Papuans confront FreeportPublished by MAC on 2006-04-15
Papuans confront Freeport
TAPOL Bulletin 182
During the past few months, the giant US mining corporation, Freeport-McMoran Copper & Gold Inc, has been the target of protest and opposition on a scale not seen before. Actions have occurred in several parts of West Papua as well as in Jakarta and other cities. Some groups are calling for the company to stop its operations while others are pressing for a re-negotiation of the Contract of Work originally agreed with the Indonesian government in 1967. There are no signs as yet that either of these demands will be met.
On the basis of the initial contract signed in 1967 (re-negotiated in 1991), Freeport has been exploiting West Papua's copper and gold reserves, which rank among the largest in the world, for nearly 40 years.
The people of West Papua have never been involved in any of the agreements with the company and have hardly benefited from its operations. On the contrary, they have been forced to surrender ancestral lands, and have suffered human rights abuses from the military in charge of security. Tailings spewed daily from the mine have caused immense environmental damage to Freeport's concession area of 230 square kilometres (90 square miles).
The British mining giant, Rio Tinto, was formerly a shareholder in Freeport McMoran. It retains a joint venture interest, which in 2005 generated US$ 232 million of earnings for the company..
The latest eruption of West Papuan anger with the company has been spurred by two recent events. Firstly, the publication on 27 December of a front page article in the New York Times called The Cost of Gold The Hidden Payroll: Below a Mountain of Wealth, a River of Waste. This drew attention to the huge profits made by the company and to the massive sums paid to the military for security protection. [See TAPOL Bulletin, No 181, December 2005]
Secondly, the forcible expulsion from the mining area in February of local people prospecting for gold in the waste left behind by the company. The ensuing clashes with the police forced the company to suspend operations for three days.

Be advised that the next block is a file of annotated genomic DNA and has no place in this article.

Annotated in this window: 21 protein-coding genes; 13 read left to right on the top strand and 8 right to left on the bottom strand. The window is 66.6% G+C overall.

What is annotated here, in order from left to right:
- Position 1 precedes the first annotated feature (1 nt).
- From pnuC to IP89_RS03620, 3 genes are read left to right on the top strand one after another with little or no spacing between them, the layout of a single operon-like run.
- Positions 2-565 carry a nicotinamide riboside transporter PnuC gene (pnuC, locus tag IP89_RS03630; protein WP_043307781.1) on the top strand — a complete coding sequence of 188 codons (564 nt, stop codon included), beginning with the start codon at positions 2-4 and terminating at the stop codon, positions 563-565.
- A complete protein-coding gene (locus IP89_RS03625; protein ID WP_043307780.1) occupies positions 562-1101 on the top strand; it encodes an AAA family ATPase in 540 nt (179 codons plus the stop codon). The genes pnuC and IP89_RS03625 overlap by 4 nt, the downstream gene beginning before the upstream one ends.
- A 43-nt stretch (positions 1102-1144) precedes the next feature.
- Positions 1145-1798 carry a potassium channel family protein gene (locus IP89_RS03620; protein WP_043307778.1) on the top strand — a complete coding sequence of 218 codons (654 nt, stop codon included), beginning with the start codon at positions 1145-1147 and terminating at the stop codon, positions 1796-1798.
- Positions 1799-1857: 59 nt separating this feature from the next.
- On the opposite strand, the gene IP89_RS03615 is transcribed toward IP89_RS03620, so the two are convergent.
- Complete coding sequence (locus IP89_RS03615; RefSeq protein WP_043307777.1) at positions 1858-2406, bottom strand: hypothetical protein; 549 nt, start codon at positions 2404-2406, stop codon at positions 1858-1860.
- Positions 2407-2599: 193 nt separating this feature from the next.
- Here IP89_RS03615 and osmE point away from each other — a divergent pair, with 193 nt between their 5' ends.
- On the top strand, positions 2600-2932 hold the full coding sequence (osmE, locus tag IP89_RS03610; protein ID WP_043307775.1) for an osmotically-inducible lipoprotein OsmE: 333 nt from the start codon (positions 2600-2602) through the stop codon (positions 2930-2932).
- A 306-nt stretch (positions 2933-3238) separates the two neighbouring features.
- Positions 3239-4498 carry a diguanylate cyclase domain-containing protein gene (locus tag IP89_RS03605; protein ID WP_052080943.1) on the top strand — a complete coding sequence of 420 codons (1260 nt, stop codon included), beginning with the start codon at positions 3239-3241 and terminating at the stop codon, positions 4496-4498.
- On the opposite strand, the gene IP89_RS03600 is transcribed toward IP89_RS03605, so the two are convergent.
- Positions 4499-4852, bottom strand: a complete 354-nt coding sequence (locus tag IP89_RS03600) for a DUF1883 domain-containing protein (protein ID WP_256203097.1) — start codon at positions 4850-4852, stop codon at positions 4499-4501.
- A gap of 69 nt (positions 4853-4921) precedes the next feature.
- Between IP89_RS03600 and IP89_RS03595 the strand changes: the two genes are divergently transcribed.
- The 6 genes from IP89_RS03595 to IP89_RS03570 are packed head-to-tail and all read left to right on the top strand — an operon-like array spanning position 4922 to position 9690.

These incidents have helped draw attention to the contrast between, on the one hand, a hugely profitable company last year paying over $1 billion to the Indonesian government and lining the pockets of its shareholders and, on the other hand, a desperately poor population who have had no say in the unbridled exploitation of what they rightfully see as their own natural resources.
Last year, while the World Bank revealed 38 per cent of Papuans were living in poverty, Freeport McMoran paid its two top executives a fortune. The company's chairman, 'Jim-Bob' Moffett, and its president and chief executive Richard Adkerson together cashed in stock options of more than $130 million in the previous six months, according to the US Securities and Exchange Commission. This came on top of compensation packages of $77.3 million in 2005. Adkerson "defended their 2005 compensation packages as a reflection of 'an unusual year' during which the company's copper and gold production increased sharply. It was, he said, 'just a matter of personal financial prudence'". [The Financial Times, 11 April 2006] Abepura fatalities
Papuan anger over Freeport erupted first in Timika, the town near Tembagapura where the mining operations are based, and then, a few days later, in Jayapura, the capital of of West Papua.
In Timika, on 14 March, angry crowds attacked the hotel where Freeport officials were staying and damaged the building though there were no casualties. Among those staying at the Hotel Sheraton were members of the Papuan People's Assembly (MRP), who were hoping to visit the mine as part of an investigation but were compelled by circumstances to abandon their mission.
Two days later, in Abepura, about 20 kilometres from Jayapura, clashes between Papuans and the security forces outside Cenderawasih University had fatal consequences. After members of Brimob, the notorious riot-control brigade of the Indonesian Police Force, had failed to persuade students to remove a roadblock, they resorted to force. Stone-throwing students responded by cornering several members of Brimob. In the clashes which ensued, three policemen were killed. A fourth man, from the Indonesian air force, who happened to be in the campus complex, also died. The death toll later rose to five as a wounded police officers died in hospital. The air force officer was reportedly from air force intelligence.